You want to tailor your testing as much as possible to allow yourself to really comb through your results. You can test whether two different email subject lines worked that went out to one particular group. For example, if you have 3,000 people in your “Newsletter Group that are NOT customers” you could send 1,500 of them with an email subject line that says: “A Life Coach that sits on your couch” and the other 1,500 an email with the subject line; “A Life Coach that makes house calls” and use software to discover which performs the best.
Screen Shot Via: Mail Chimp
Granted, most email service providers like Aweber, Mail Chimp, and Constant Contact, offer insights into your email campaigns as apart of your subscription that you can easily use as well. But the bottom line is that you want to use data to decide what is working with your audience for your email subject lines. As a business owner, you can’t work in a vacuum and shoot blanks unknowingly. You must be keyed into how best to communicate with your email subscribers in order to either convert them to customers, clients, or donors, to basically, give them what they want. When you know what works best, you can build upon that and sharpen your message to that particular audience.
Photo Via: Campaign Monitor
Even with the above suggestions, having a multitude of email subject line ideas in your wheelhouse can be challenging at times. For inspiration, here are a few other additional ideas that should resonate well with your email readers:
1. Ask a question (call-to-action)
Does breast cancer run in your family?
2. Have one word in all caps
January Newsletter: Our BIGGEST Month Yet
3. Try short lines
4. Use a news angle
The Boston Marathon raises public safety concerns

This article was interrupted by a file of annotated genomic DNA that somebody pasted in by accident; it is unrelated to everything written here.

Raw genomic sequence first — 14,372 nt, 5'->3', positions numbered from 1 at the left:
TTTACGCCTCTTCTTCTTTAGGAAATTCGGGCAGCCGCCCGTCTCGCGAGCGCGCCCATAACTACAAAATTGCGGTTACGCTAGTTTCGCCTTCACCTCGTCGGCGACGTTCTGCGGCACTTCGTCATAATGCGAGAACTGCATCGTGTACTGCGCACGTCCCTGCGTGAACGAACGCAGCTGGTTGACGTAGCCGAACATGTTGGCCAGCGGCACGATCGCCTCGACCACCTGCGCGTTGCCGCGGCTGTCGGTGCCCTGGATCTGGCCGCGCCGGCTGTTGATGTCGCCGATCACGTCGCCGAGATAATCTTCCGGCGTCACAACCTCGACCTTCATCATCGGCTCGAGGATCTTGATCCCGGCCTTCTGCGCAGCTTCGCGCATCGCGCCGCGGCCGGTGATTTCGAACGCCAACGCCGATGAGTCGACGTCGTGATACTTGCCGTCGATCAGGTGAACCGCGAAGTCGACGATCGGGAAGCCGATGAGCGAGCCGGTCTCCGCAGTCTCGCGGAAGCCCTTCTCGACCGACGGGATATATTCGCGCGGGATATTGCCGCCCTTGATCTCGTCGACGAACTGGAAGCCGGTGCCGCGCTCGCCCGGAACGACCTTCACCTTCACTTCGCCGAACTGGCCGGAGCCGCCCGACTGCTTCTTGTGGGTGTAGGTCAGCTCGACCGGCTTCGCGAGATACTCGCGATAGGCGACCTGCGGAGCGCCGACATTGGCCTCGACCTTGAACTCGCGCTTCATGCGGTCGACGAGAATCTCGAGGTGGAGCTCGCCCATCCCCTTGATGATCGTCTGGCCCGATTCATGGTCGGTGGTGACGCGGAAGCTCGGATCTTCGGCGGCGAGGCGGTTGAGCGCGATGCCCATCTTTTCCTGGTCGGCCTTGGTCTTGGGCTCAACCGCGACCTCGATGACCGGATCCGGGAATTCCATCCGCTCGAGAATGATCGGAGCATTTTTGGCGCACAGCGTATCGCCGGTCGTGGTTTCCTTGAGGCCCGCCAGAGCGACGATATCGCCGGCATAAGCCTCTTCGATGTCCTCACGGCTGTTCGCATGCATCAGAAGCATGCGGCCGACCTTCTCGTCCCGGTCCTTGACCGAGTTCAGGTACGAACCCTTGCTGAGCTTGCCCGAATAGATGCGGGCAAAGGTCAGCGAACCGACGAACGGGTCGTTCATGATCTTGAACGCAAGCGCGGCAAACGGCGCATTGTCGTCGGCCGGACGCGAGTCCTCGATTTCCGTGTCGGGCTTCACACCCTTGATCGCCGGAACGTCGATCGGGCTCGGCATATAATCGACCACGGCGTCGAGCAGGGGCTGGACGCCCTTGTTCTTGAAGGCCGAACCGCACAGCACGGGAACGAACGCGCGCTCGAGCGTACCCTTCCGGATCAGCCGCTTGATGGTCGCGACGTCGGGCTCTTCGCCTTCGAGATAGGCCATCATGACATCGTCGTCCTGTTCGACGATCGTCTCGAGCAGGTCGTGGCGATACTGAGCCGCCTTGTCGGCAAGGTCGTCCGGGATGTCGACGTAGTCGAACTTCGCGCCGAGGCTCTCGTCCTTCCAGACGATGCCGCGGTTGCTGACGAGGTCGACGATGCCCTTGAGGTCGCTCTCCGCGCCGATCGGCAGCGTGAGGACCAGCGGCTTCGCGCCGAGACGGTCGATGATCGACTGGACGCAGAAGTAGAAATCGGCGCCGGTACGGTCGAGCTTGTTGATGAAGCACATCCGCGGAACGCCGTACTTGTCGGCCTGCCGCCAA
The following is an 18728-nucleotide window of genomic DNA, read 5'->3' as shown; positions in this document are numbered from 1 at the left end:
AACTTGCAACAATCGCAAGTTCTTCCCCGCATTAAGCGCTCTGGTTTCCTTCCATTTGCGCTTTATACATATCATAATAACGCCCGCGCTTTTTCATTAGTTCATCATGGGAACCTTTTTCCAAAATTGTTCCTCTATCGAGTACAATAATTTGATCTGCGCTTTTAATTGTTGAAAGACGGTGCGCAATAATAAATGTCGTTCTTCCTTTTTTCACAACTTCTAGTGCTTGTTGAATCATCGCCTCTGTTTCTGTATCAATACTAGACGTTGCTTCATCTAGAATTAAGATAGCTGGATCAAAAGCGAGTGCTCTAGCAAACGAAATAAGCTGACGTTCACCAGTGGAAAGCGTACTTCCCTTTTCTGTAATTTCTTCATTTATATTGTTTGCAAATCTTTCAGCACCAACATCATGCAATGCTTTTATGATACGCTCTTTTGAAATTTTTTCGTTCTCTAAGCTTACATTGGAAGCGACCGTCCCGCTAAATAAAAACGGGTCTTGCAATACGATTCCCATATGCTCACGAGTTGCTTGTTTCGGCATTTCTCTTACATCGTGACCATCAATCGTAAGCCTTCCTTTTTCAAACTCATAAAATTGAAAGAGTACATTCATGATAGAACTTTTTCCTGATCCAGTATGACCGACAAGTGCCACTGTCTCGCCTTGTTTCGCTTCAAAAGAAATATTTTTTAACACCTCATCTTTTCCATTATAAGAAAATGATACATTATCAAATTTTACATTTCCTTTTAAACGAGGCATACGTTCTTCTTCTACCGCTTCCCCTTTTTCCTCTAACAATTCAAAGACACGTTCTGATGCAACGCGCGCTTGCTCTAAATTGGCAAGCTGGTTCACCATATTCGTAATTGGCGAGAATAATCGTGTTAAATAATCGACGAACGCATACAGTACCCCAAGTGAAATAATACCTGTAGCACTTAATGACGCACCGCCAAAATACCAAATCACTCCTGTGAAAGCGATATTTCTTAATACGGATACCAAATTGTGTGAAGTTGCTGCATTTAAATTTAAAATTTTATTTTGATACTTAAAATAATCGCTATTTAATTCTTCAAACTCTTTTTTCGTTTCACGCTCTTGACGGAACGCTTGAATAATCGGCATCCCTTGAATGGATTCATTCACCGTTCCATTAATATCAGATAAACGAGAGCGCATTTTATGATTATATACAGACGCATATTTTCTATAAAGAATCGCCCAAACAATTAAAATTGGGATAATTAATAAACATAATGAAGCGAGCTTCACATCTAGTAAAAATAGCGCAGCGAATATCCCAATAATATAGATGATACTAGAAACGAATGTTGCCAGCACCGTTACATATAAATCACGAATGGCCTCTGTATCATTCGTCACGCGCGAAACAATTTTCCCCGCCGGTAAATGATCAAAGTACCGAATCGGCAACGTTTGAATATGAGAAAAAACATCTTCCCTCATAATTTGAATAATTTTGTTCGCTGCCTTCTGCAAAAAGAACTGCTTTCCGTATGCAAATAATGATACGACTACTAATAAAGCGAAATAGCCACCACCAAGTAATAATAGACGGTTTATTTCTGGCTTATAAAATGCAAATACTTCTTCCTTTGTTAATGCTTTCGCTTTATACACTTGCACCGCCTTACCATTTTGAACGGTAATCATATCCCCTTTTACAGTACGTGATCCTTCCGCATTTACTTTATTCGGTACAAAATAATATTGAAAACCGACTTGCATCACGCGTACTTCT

5. How-To posts
How to lose 10 pounds by next Monday
6. Piggy back off a bigger brand
We Were Mentioned In Better Homes & Gardens Online Newsletter!
7. Use specific facts or figures
10 New Photos To Share This Month…
Screen Shot Via: Signal HQ
When you create your email subject lines, it is best to keep in mind key words that have historically performed very poorly, and to avoid them at all costs. They are words such as:
These words are not only often detected as spam by most email providers but they also do little to win over readers. No one wants to willingly read emails that prompts them to buy something from the onset.
One last rule of thumb to be mindful of is to always write email subject lines that offer clarity. Some email marketers suggest using clever subject lines, but once again, data shows that email subject lines that deliver clarity over cleverness, always wins out. Even think of yourself in this situation, more and likely you respond better to email subject lines that are transparent, clear, and straightforward versus witty and clever.
To recap, ensure that your email subject lines provides relevance to your reader, are not too sales oriented, and favor clarity over cleverness. Also don’t be afraid to test different subject lines with the same audience in order to gain insight into what they respond to best.
All in all, your overall goal should be to use your email subject line as an opportunity to bridge and develop a relationship with your subscribers. Don’t let their initial commitment to engage with your brand by signing up for your email list pass you by with lack-luster email subject lines. Wow your readers and remind them (often) why they made a wise choice to be a part of your brand by using your email subject line as the best possible starting off point. Once you do so, you will experience pay-offs that go beyond the elusive pursuit of the perfect email subject line.